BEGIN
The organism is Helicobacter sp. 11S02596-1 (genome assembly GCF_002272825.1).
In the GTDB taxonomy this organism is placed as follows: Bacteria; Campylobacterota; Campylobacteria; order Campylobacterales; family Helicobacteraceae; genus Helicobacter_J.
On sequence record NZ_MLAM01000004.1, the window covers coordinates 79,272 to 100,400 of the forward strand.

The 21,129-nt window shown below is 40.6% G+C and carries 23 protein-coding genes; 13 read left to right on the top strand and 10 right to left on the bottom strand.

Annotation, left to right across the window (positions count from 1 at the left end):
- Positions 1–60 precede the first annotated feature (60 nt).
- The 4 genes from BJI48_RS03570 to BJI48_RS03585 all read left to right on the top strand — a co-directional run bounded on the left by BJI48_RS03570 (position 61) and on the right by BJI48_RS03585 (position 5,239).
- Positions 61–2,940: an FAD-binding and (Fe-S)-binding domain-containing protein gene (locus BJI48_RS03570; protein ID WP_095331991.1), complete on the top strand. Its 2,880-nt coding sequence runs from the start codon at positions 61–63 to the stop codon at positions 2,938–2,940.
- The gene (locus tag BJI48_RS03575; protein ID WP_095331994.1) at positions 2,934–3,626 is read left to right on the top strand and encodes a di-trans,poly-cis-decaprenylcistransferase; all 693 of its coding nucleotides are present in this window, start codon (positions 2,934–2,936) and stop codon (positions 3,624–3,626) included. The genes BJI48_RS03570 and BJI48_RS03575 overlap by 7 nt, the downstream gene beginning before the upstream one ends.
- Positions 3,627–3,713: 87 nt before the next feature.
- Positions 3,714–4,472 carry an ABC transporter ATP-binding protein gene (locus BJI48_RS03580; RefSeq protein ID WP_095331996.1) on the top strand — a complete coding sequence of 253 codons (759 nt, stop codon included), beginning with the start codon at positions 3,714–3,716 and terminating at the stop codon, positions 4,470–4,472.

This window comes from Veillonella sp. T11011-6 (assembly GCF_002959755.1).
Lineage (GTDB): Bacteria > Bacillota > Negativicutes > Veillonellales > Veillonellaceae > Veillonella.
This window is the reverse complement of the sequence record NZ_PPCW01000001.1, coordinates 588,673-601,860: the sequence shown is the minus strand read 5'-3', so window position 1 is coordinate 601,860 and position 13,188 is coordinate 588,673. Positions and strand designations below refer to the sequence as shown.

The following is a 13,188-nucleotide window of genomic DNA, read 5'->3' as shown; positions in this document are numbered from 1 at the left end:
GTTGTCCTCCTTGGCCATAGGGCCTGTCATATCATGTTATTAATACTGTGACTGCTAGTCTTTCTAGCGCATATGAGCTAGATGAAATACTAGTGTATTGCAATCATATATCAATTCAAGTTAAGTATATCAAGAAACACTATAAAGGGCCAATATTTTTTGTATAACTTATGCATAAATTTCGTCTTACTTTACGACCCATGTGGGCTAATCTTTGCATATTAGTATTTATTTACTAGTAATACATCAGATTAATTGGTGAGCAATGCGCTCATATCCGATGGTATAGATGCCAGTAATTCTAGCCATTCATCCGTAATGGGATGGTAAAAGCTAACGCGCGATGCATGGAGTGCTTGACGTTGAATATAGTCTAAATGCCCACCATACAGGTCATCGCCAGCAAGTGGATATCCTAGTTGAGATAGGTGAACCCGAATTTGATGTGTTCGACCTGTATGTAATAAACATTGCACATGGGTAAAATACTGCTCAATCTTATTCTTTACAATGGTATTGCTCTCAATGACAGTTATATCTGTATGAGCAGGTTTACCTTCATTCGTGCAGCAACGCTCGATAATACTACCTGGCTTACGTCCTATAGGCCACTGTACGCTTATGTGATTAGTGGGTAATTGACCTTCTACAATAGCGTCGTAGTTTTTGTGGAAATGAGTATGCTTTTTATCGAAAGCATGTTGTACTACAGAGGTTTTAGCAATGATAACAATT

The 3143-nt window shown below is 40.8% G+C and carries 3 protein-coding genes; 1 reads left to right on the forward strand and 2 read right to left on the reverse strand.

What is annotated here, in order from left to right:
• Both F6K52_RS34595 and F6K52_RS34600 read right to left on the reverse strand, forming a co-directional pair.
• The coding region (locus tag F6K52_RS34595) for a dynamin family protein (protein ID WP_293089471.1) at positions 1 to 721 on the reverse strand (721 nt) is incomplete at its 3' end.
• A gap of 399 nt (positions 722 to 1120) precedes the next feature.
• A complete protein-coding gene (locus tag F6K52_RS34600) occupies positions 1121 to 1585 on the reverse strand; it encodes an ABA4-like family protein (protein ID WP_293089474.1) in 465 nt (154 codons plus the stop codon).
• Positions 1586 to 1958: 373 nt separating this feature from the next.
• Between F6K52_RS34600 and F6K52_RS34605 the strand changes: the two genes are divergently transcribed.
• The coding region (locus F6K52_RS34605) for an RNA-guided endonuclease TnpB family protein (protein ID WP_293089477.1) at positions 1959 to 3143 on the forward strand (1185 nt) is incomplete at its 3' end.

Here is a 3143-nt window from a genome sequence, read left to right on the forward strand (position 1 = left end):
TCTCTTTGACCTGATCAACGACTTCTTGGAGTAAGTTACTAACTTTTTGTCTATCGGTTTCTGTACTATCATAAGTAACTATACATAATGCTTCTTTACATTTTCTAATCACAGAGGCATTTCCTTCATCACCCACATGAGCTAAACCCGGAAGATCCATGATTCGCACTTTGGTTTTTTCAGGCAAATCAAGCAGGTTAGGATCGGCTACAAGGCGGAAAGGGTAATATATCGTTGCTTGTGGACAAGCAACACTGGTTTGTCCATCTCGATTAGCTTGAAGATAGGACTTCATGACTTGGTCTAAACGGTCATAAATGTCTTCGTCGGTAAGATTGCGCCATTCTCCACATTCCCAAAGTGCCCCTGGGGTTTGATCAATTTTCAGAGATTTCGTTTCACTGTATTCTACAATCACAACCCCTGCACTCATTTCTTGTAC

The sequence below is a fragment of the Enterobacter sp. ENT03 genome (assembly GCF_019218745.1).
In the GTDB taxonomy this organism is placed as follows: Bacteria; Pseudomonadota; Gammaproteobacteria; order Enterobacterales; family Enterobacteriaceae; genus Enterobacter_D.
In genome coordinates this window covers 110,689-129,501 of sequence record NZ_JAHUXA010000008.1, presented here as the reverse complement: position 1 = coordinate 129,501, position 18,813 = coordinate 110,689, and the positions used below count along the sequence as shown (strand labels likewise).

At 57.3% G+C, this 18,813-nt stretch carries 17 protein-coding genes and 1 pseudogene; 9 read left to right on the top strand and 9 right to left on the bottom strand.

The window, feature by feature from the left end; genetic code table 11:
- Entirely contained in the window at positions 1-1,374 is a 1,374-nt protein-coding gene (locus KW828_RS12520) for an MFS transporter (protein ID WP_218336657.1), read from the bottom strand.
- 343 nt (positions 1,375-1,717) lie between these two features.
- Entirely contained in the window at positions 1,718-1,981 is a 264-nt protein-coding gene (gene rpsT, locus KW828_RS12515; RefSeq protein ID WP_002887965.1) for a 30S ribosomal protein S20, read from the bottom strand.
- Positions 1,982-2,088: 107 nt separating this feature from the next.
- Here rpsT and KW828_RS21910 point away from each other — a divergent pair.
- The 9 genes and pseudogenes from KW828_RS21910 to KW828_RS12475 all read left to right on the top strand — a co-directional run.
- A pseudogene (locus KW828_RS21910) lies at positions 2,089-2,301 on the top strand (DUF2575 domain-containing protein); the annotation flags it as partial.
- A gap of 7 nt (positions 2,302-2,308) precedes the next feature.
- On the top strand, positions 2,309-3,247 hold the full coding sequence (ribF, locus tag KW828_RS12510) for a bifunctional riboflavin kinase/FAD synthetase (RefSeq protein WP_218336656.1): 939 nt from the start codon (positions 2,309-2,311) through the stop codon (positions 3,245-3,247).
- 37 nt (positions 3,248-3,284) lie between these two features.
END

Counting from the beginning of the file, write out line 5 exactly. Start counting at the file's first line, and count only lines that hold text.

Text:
Annotation, left to right across the window (positions count from 1 at the left end):